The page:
Choosing the right PMO setup
by William Casey and Wendi Peck
Any company investing in the PMO strategy must understand that different kinds of PMOs solve different problems—there is no one-size-fits-all solution.
AS ORGANIZATIONS WRESTLE with change, a favorite silver bullet is the program management office (PMO). The phrase itself has a reassuring sense of sanity, order, and control. Unfortunately, the meaning of “PMO” gets a bit murky after that. In fact, “PMO” means vastly different things to different people with only this as their common thread: “Something that's going to fix our project management mess.” Yes, there are various PMO solutions that will cure various project management ills. But simply to prescribe the “PMO solution” would be like a physician telling you to go get some medicine without specifying what kind. Different kinds of PMOs solve different kinds of problems.
We won't spend time on the PMO that is simply the office of a program manager: someone who is accountable for pulling together several related projects into a single strategic initiative. That configuration is just a matter of cascading accountabilities and authorities. For the most part, it operates (or should operate) like any line organization. We will describe those various PMOs and the problems they solve.
There are three other varieties of PMO, each of which may be used either independently or in combination within a single entity.
William Casey, Ph.D., and Wendi Peck are principals in Executive Leadership Group Inc., a Colorado-based company that provides training and consultation to help companies implement their strategies. Executive Leadership Group Inc.combines skills in organizational design, project management, and change management to produce TransFormance™: organizational transformation with no transitional loss of performance. Contributions on this article are gratefully acknowledged, especially to Claudia Baca, Lona Cram, and Cindy Muir, plus the students of our “Building Project-Capable Organizations” class.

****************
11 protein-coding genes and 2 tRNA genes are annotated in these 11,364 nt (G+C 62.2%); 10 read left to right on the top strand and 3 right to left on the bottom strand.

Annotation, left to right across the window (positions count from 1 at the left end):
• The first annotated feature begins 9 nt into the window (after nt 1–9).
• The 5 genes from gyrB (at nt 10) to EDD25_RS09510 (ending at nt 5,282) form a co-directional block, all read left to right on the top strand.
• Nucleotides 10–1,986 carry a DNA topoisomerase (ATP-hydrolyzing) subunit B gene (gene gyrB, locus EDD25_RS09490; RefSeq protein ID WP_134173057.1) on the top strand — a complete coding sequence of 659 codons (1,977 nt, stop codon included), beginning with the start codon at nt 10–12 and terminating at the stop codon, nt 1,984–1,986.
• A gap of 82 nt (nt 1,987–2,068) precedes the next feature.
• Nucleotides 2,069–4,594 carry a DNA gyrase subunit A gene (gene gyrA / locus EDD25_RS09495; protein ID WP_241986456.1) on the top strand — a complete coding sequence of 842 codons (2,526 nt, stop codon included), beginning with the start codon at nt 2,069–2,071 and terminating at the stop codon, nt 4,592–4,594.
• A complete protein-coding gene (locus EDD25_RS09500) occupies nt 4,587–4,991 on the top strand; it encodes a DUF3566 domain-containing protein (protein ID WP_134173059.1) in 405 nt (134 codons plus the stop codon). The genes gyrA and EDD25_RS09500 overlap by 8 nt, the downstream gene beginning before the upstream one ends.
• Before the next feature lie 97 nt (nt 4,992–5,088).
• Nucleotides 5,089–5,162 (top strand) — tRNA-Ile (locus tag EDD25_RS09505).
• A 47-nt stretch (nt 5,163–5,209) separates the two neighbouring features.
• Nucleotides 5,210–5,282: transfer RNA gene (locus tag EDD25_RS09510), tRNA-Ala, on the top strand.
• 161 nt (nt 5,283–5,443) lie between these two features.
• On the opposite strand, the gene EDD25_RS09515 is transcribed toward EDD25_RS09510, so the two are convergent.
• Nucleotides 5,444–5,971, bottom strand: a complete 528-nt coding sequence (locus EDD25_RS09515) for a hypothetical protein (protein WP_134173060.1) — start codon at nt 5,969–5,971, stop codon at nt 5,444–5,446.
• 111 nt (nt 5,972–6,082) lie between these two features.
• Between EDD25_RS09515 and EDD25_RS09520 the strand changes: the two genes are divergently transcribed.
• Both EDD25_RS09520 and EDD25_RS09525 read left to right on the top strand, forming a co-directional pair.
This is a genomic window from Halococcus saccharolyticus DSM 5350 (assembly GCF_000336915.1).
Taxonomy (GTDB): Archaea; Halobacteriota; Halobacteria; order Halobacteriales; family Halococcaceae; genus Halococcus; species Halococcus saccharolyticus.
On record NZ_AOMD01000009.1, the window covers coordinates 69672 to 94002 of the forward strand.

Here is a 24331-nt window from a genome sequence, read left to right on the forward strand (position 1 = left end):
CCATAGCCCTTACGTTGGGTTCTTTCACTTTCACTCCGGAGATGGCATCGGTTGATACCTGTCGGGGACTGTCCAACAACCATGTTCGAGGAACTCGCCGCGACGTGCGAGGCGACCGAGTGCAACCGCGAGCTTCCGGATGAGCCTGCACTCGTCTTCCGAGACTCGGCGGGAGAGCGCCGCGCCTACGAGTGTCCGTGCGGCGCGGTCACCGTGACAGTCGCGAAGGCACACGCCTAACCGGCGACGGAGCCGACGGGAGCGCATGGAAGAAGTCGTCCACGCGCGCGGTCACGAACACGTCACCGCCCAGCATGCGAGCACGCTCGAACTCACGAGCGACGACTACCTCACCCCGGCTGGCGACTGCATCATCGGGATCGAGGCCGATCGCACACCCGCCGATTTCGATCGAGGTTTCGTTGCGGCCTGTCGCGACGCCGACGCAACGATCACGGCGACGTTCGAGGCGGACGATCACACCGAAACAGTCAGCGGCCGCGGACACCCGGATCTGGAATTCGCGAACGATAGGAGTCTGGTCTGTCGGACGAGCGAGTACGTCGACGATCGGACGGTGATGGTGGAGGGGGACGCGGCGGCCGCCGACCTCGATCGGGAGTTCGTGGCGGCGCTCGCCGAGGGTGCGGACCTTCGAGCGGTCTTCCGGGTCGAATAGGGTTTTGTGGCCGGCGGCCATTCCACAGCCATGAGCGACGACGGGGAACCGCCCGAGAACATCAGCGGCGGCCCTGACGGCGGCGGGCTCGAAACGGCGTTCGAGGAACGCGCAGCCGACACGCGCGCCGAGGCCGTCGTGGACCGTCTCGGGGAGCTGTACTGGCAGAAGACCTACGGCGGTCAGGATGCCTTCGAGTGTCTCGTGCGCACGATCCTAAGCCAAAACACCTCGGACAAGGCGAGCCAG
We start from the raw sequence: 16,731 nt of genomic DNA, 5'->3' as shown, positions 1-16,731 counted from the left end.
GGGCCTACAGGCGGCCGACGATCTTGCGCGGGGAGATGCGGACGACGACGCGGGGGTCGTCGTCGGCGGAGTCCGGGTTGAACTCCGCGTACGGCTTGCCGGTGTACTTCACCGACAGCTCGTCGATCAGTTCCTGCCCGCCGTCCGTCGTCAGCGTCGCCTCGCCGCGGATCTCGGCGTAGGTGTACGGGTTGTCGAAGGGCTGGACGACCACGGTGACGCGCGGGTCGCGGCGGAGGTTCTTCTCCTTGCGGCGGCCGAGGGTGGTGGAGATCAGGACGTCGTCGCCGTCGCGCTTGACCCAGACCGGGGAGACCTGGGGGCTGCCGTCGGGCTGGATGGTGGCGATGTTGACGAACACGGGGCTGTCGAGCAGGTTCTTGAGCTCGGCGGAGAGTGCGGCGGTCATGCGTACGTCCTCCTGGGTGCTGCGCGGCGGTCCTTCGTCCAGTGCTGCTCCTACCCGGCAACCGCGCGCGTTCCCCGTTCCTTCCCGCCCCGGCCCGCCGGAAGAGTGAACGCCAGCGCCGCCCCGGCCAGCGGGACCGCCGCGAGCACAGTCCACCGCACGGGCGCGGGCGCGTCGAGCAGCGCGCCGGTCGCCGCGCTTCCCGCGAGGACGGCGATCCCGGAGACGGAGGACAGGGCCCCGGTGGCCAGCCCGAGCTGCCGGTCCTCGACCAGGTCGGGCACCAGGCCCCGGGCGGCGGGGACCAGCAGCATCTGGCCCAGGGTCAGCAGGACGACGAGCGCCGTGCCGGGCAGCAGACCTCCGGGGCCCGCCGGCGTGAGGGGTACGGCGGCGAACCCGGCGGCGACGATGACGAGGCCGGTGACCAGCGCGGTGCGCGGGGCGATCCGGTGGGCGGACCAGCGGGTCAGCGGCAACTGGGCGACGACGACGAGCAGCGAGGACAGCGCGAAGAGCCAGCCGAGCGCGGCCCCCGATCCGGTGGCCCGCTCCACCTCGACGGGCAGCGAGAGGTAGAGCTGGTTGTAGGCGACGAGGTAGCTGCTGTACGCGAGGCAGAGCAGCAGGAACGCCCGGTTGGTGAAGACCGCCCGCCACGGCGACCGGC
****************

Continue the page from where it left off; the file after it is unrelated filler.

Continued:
PMO No. 1: Weather Station
The Problem. Sometimes executives get nervous about all the money they're spending on projects without their really knowing what's happening. They get confused by different reporting formats coming from different project managers with different varieties of jargon, plus the sheer number of activities going on at once. To end their confusion, they set up a “Weather Station.”
The Solution. Like a real weather station, this PMO tracks and reports events without directly influencing them. This means communicating various aspects of project progress to executives and anyone else having a need to know (for example, the project managers of interdependent projects).
Basic Functions. Weather Stations answer these questions about the projects in their purview:
What's our progress? This reporting will probably be done at the level of milestones, not tasks (though projects in trouble tend to be microscrutinized).
How much have we paid so far? How much have we budgeted for this point in time?
How much have we paid for our current progress? How much did we budget for this level of progress?
What are the current major risks and issues?
Additional Functions. More robust Weather Stations may perform such chores as:
Maintaining a database of action items, project history documents and lessons learned
Reporting (without dictating) accountability and authority structure
Reporting (without dictating) Measures of Performance (MOP)
Tracking post-project achievement of promised MOPs (that is, business results).
Authorities. Although the Weather Station's functions sound minor, almost clerical, they require that the Weather Station set the frequency, format, method of delivery, and associated tools for reporting and planning. (Remember that “actuals” must be compared to “plans.”)
If the Weather Station does not have enough clout to ensure cooperation with its functions, then it will resort to “nag authority,” making it inefficient, embittered, and disliked. This situation is an example of the classic illegitimate assignment: accountability without authority, which can turn mild-mannered employees into people you don't want to know. So, either give the Weather Station a piece of each project manager's performance appraisal (possibly through a customized report card that feeds the appraisal), or, when the Weather Station tattles on foot-draggers, action had better be swift and sure.